The History of The Illinois Central Railroad
By 1855, both The Terre Haute &
Alton Railroad and the Illinois Central Railroad reached the crossing that would
become Mattoon. A three-story brick union depot/hotel called the
Essex House was erected in 1859 on the southwest corner of the crossing.
The Essex House continued to serve in this function until early in the 20th
As early as 1885, the Essex House was in poor shape. This combined with
the construction of a subway through Mattoon for the Illinois Central Railroad
from 1913-4, ended the Essex House's usefulness as a railroad depot. As a
result, two depots were built, one by the successor of The Terre Haute &
Alton Railroad, the Cleveland, Cincinnati, Chicago, and St. Louis Railway or
"Big Four" for short. And the second was built by the Illinois
Central Railroad and is the subject of this web site.
Railroad Architect Daniel F. McLaughlin designed Mattoon's three story Illinois
Central Railroad Depot. A
retaining wall along the east side of the building needed to be in place before
construction could start. Gould
& Company of Iowa was the contractor for the concrete wall that was started
in late October 1916 and required considerable excavation.
The wall construction was complicated by collapsing walls in the
buildings just to the east of the site which was caused by pile driving and by poor
The last sections of the $14,000 retaining wall on its north end were going in
when work, on the depot foundation began in December 1916. A. W. Stoolman & Co. was the contractor for the depot.
The contract included the depot building, freight elevator, connecting stairway
and the $7,000 heating plant to be built just north of the Big Four(Mx) Bridge in the
subway. Stoolman employee, C. W.
Gwinn, was placed in charge as building superintendent and construction costs
were now projected to $100,000. Glen
Huntington, IC Engineer for the project had his office under the west end of the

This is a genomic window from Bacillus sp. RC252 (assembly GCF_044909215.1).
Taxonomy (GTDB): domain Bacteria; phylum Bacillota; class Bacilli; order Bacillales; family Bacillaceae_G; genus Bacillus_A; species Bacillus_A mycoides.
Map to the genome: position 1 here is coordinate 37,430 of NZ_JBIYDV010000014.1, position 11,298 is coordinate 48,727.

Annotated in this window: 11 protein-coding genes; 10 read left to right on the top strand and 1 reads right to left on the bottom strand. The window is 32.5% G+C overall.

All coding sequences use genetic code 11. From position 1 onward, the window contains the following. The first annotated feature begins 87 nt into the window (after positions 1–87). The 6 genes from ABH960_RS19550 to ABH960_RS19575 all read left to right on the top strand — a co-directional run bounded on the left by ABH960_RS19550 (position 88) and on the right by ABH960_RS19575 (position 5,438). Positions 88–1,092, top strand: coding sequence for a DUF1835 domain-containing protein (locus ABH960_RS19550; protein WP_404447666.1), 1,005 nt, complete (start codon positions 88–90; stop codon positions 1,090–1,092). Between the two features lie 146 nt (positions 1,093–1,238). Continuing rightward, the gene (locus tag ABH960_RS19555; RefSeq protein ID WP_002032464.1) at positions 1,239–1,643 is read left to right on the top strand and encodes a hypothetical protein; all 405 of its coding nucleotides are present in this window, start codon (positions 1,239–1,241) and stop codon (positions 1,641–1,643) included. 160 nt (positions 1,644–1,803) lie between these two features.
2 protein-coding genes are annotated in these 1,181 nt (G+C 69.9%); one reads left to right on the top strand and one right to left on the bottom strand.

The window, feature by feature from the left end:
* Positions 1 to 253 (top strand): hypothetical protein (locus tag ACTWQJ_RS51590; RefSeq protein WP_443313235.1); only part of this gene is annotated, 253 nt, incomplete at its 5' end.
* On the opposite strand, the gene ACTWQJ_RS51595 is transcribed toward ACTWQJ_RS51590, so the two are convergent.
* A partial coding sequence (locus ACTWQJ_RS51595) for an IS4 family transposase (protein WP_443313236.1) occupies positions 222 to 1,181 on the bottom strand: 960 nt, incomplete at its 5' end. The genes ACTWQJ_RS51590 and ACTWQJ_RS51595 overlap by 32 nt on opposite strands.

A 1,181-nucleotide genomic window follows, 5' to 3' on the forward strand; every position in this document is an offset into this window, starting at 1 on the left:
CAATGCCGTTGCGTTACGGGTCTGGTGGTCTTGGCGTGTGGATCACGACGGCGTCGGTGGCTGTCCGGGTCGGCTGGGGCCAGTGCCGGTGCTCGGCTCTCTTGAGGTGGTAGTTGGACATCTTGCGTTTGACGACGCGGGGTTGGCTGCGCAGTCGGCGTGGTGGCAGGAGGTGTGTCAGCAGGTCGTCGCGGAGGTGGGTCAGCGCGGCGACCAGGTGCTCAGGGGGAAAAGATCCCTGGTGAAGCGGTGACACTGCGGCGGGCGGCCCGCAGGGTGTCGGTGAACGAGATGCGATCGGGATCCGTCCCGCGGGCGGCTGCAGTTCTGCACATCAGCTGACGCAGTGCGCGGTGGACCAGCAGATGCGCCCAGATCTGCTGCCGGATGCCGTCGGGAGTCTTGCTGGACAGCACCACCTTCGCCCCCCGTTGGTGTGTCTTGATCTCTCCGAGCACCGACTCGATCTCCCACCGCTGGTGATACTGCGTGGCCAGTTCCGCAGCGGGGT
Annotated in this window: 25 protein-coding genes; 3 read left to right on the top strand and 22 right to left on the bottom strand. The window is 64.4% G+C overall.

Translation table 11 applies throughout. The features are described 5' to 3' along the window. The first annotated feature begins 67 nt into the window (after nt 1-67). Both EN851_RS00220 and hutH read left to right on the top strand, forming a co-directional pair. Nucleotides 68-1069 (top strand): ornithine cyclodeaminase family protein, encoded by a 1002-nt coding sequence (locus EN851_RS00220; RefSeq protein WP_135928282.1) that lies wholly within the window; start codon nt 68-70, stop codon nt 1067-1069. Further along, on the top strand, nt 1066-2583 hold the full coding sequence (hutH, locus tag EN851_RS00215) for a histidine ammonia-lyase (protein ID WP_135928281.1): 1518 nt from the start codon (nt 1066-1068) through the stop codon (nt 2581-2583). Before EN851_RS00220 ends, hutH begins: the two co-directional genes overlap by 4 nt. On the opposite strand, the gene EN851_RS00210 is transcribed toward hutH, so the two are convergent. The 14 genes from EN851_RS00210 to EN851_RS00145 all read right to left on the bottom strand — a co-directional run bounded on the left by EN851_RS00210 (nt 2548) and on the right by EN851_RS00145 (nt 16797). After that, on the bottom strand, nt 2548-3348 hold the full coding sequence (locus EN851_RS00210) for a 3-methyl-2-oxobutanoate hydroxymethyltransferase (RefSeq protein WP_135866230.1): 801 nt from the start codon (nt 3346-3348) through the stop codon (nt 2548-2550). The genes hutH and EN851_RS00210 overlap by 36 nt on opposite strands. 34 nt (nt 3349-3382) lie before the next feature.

Construction continued throughout early
spring under the watchful eyes of Mattoon citizens who eagerly awaited the
opening of the new Illinois Central Railroad Depot.
On February 14, 1917, three north panels of the Broadway Avenue Bridge on
the east side were removed along with a light post to make way for the depot
entrance. The April 13, 1917, Daily
Journal-Gazette reported that the street level floor girders had been moved into
place. An IC yard engine was called
into service to elevate these heavy
pieces of steel.
On July 31, 1917, the Daily
Journal-Gazette reported that the tile roof was being laid and the interior
walls were going up. Excavation
work for the power plant was advancing and materials were in place to construct
the walls. The
Power Plant was to supply heat for the IC and Big Four Depots and power for
the freight elevator. On August 1,
1917, the paper reported that the "depot may not be completed before the
first of the November, notwithstanding the fact that great headway is being made
in all sections."
The project superintendent and the
building inspector moved their offices into the mezzanine level on December 12,
1917. The new Illinois Central
Railroad Depot was opened the morning of January 21, 1918 at a time when the
nation was heavily immersed in World War I. On that date, the Daily
Journal-Gazette contained a front page article with the headline, "New
Depot In Service" located on the page just below the two main headlines